FREAK Shots: Nudging the Calorie Counters

We blogged about musical stairs in Stockholm that try to encourage stair-climbing rather than escalator-riding. One of the issues with this “nudge,” as Dubner wrote, is that it’s probably more fun for people to descend them than to ascend.

These stairs in Lisbon, however, address that problem by appealing to the calorie conscious.

A similar nudge at an Israeli park encourages people to walk the long distance from the parking lot to a cave. As Flickr user goldberg explains, a series of signs along the route tell you how many calories you’ve burned.

DESCRIPTIONPhoto: goldberg

But since the people most influenced by calorie counts may be the least likely to go looking for cheese fries, what kind of effect does this kind of sign have?

DESCRIPTIONPhoto: kevharb

Or this one, at Coney Island?

DESCRIPTIONPhoto: bluespf42

Flickr user bluespf45, who took the Coney Island photo, puts it succinctly: “I really didn’t want to know.”

(Send your FREAK-worthy photos here.)

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  1. Josh says:

    Perhaps the greatest part of the Israeli sign is that it reminds the reader that they will burn the equivalent of an order of falaffel.

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  2. jesse says:

    i don’t understand how that works, so many factors weight, height, muscle mass, exertion for the same ‘work’ at a heart rate level all factor into calorie consumption- a 700 calorie cheeseburger is that no matter who eats it- but the walk to a cave or a flight of stairs etc is dependent on too many variable to make that make sense to put on a sign.

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  3. Anne says:

    About the calorie-marked stairs: Am I the only one who’s usually discouraged by how few calories exercise actually burns? Even though I usually take the stairs for exercise, seeing those tiny numbers might just make me think it basically makes no difference, and take the escalator.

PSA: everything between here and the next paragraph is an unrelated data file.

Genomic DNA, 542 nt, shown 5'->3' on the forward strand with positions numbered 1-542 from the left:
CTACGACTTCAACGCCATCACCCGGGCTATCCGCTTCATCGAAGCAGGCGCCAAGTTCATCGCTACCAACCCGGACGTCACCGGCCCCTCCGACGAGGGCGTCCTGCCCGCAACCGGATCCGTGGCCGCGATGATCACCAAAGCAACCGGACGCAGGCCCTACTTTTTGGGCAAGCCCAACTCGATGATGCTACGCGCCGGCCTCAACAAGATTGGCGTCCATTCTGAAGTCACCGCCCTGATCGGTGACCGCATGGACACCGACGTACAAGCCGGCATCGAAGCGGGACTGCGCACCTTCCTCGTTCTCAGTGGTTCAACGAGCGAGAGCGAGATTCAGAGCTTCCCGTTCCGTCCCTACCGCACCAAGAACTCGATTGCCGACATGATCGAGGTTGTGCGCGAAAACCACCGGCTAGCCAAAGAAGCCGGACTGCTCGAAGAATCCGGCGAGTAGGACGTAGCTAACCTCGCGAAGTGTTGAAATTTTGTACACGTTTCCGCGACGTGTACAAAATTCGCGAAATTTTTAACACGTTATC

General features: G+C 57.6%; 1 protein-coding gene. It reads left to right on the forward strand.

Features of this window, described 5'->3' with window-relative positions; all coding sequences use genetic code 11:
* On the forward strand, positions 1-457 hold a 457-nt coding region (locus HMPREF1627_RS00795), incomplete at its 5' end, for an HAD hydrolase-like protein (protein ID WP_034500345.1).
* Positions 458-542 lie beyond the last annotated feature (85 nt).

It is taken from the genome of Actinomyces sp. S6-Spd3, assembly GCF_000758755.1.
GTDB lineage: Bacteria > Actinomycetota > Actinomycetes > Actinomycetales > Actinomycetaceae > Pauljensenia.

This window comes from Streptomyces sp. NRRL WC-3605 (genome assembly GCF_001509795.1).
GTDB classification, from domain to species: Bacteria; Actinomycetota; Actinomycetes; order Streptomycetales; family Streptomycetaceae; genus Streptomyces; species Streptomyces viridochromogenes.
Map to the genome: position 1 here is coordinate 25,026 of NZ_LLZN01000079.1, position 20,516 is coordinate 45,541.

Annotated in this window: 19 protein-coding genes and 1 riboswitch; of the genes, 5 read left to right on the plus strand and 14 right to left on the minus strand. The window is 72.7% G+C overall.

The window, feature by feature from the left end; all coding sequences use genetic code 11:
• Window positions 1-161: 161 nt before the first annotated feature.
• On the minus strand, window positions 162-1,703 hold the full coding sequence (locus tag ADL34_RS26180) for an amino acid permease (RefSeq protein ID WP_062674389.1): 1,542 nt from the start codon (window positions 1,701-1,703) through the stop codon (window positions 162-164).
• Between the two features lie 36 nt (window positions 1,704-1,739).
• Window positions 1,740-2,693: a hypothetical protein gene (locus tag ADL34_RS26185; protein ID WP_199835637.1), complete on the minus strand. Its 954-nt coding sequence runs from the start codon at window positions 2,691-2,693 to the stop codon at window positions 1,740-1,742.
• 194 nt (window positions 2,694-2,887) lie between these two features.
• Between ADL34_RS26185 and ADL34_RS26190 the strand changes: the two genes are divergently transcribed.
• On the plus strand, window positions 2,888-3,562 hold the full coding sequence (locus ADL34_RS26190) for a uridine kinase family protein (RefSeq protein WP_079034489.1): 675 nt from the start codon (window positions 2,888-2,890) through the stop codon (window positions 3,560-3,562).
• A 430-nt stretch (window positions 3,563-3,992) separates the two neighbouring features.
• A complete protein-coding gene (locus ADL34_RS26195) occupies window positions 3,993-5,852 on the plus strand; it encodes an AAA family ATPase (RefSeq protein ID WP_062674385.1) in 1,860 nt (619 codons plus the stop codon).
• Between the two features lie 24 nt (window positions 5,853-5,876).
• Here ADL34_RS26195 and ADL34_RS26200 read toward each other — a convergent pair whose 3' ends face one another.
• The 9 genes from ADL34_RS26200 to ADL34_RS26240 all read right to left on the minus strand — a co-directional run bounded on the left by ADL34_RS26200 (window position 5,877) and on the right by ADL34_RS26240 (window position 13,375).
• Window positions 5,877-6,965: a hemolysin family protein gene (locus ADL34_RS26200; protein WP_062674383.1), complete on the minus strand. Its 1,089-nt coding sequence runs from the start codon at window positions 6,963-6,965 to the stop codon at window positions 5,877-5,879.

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  4. Paul L. says:

    You should look for a brazilian book called “Brasil das Placas”, in which the autor shows a lot of pictures of signs that can be found in the country side. Real funny. All of them spelled wrong and most of them with great ideas.

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  5. Boldizar says:

    Funny, I was just in a cafe today and first time ever asked how many calories were in their banana bread. They looked at me like I was nuts. And they were probably right, but, still, it would have been nice to know. If it turned out to be like those Nathan’s cheese fries, I would have limited myself to coffee.

    (1364 calories? Are they kidding? That’s 50% of a normal-to-large man’s daily calorie intake.)

    Perhaps the nudge will only work if people become aware of where the baseline is. If you don’t know what a normal calorie maintenance intake is, the numbers mean little.

    http://www.boldizar.com

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  6. Cinnamon says:

    If anything, there should be signs reminding people of the ‘fist rule’, which is:

    1 fist-size portion: a snack
    2 fist-size portion: a proper meal

    3 meals, 2 snacks at set times, 4 hours apart.

    Stick to those rules and you not only will not put on weight ever, but also won’t end up feeling bloated since you’re not walking about with buckets full of fermenting food inside your guts.

    Calorie counting just drives people crazy, it’s the amount you eat, not what you eat that is the problem.

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  7. David says:

    The truth is that it is much easier to eat a whole lot of calories than it is to burn it off. One large fry and a hot dog at NAthan’s (based on the photos above) will run you about 1300 calories and you can consume that in about ten minutes. Will take you about 200 minutes of walking at 4.5 MPH (I used an online calorie burn calculator).

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  8. Sam says:

    I take the stairs at work (6 levels), most of the time I just go down which DOES burn calories, but two to three times a week I go up, it takes 5 minutes. I read, actually here in the NYT, that taking the stairs 3 levels once a day will keep of the weight people tend to put on due to age.

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